Editorial: Amazon HQ2 decision shows the influence of politics in business


Tribune News Service



In a surprise twist, Amazon chose two cities — New York and Washington, D.C. — instead of one for its new headquarters. Both offer skilled workforces, but there’s more to the story in D.C.: easy access to federal policymakers. Amazon’s Capitol Hill detractors may not be pleased about their new neighbor, but ironically, they helped attract the company.

In barely 20 years, Amazon has grown from an ambitious online bookstore to one of the most valuable companies in history. And over the past 14 months, states and cities have offered billion-dollar subsidy bids for Amazon’s new headquarters, HQ2. But despite having its pick of enormous subsidy packages, Amazon’s D.C. decision may well be driven by political — not economic — factors.

Why? Because Amazon has much to fear from a federal government full of policymakers who are beholden to well-established corporations in other industries. As the company continues to boldly enter new industries, its greatest threat might not be business competition, but rather government roadblocks that could slow its expansion.

In addition, one of the greatest threats to Amazon is antitrust litigation. A popular movement is swelling, arguing that the company should be treated as a monopoly and potentially broken up into sub-companies, meeting the same fate that Standard Oil and AT&T once did. Avoiding a breakup could mean far more money in the long term than any of the subsidies Amazon’s been offered for HQ2.

It’s rational for Amazon to be proactive about molding its political environment. In the past few months it has faced overt hostility: locally, from its hometown city council in Seattle; and nationally, from Sen. Bernie Sanders who introduced a bill last summer titled the “Stop BEZOS Act.” It’s probably not surprising, then, that Amazon increased its political donations during this year’s election cycle.

By landing in the D.C. metro area, Amazon has signaled the importance of political access. It’s not healthy for America’s economy when our largest businesses focus on satisfying lawmakers as much as customers, but it’s the reality. Some corporations eagerly trade in influence — even “weaponizing” laws and regulations against their competition — while others do so more reluctantly and defensively.

In this case, a prominent D.C. presence allows Amazon’s high-level corporate leadership to form influential ties with policymakers, cultivate a positive public image, and enmesh itself into the local identity as a “hometown” company. Perhaps selecting a Beltway site for HQ2 was the plan all along. After all, there’s no better place to do these things than Washington, D.C.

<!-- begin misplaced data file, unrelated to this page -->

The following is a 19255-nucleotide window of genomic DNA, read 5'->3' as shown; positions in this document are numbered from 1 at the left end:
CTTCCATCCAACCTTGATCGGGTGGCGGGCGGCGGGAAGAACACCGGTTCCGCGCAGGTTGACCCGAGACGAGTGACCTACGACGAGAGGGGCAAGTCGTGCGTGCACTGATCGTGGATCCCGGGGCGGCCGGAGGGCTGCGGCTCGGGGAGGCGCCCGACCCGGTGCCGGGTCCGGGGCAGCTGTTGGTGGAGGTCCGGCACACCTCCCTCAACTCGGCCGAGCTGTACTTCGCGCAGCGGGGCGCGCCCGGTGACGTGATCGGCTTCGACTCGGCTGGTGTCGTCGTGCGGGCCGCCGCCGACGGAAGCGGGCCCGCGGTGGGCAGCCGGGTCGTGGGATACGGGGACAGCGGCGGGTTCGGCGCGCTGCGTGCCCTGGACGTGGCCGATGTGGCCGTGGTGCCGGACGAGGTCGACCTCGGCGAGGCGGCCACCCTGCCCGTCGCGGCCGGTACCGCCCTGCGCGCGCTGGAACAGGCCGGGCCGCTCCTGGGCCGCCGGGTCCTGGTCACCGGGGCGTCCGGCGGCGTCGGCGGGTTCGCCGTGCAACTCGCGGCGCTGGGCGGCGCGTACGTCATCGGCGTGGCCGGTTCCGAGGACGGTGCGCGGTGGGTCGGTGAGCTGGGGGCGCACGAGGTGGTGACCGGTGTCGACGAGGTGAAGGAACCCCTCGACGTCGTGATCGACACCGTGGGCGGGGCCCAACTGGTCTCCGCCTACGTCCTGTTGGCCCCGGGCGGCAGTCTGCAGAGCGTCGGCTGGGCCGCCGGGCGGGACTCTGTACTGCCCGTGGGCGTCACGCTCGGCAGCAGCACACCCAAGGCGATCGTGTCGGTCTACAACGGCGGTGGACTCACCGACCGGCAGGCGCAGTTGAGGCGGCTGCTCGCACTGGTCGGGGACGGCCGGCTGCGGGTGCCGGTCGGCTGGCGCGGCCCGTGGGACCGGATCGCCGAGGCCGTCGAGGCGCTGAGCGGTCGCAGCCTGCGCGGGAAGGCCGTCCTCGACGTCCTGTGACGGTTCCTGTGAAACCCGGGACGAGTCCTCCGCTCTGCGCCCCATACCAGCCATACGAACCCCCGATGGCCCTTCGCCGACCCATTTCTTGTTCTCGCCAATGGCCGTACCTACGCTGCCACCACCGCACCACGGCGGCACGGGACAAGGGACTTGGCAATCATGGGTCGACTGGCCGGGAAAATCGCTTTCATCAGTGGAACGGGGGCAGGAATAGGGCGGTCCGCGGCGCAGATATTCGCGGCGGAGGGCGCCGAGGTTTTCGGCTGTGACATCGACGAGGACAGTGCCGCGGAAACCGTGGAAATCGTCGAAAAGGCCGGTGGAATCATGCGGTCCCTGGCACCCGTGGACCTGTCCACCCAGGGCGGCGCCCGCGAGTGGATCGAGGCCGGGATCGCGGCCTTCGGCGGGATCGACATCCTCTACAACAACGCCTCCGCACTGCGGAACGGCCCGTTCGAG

It’s possible that Amazon’s political influence could increase economic growth and opportunity for everyone. One use of its newly bolstered influence could be to ensure that industries remain open to competition, enabling Amazon (and other companies large and small) to continue disrupting existing business models by discovering new and better ways to serve customers. After all, that’s how Amazon has been so successful in its short history.

The HQ2 competition does illuminate one of the worst problems of our economic-political system, and one that existed long before Amazon: that well-connected corporations can easily influence local government policy. Foxconn, Boeing, Tesla, Amazon, and a host of others have even provoked governments to compete over who can award the most favoritism to one specific company, as opposed to creating a level playing field for all businesses.

A mutually agreed upon interstate compact that limits state and local governments from offering subsidies offers one way out of this economic arms race. It would restrict the ability of government officials to play favorites to attract or protect specific companies or industries. In doing so it would ensure that taxes paid by small businesses aren’t being handed over to big businesses.

A level economic playing field requires consistent rules that apply equally to every company. Making it harder to dole out special treatment would reduce corporations’ motivation to seek political favors.

Amazon seems to be making a reasonable choice that might very well be good for the D.C. region. But the political motivations to locate here reflect poorly on the way our economy rewards government influence.

Tribune News Service

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